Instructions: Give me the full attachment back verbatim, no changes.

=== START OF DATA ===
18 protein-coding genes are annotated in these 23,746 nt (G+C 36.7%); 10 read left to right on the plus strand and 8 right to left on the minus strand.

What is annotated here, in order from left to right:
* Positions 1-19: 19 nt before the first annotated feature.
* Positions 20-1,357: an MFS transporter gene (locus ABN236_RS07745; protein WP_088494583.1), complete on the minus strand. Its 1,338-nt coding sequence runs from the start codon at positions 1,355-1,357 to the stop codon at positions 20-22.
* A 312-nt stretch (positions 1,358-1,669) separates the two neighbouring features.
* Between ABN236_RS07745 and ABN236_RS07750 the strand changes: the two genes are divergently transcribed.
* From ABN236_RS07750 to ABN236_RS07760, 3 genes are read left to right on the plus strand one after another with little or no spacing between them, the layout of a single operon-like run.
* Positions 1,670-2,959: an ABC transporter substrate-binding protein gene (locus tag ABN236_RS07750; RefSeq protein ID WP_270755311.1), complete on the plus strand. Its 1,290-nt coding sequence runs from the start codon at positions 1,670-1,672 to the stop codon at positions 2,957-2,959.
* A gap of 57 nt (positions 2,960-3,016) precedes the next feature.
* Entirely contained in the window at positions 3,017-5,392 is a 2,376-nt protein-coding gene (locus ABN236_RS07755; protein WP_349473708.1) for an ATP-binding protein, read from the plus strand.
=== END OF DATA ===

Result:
18 protein-coding genes are annotated in these 23,746 nt (G+C 36.7%); 10 read left to right on the plus strand and 8 right to left on the minus strand.

What is annotated here, in order from left to right:
* Positions 1-19: 19 nt before the first annotated feature.
* Positions 20-1,357: an MFS transporter gene (locus ABN236_RS07745; protein WP_088494583.1), complete on the minus strand. Its 1,338-nt coding sequence runs from the start codon at positions 1,355-1,357 to the stop codon at positions 20-22.
* A 312-nt stretch (positions 1,358-1,669) separates the two neighbouring features.
* Between ABN236_RS07745 and ABN236_RS07750 the strand changes: the two genes are divergently transcribed.
* From ABN236_RS07750 to ABN236_RS07760, 3 genes are read left to right on the plus strand one after another with little or no spacing between them, the layout of a single operon-like run.
* Positions 1,670-2,959: an ABC transporter substrate-binding protein gene (locus tag ABN236_RS07750; RefSeq protein ID WP_270755311.1), complete on the plus strand. Its 1,290-nt coding sequence runs from the start codon at positions 1,670-1,672 to the stop codon at positions 2,957-2,959.
* A gap of 57 nt (positions 2,960-3,016) precedes the next feature.
* Entirely contained in the window at positions 3,017-5,392 is a 2,376-nt protein-coding gene (locus ABN236_RS07755; protein WP_349473708.1) for an ATP-binding protein, read from the plus strand.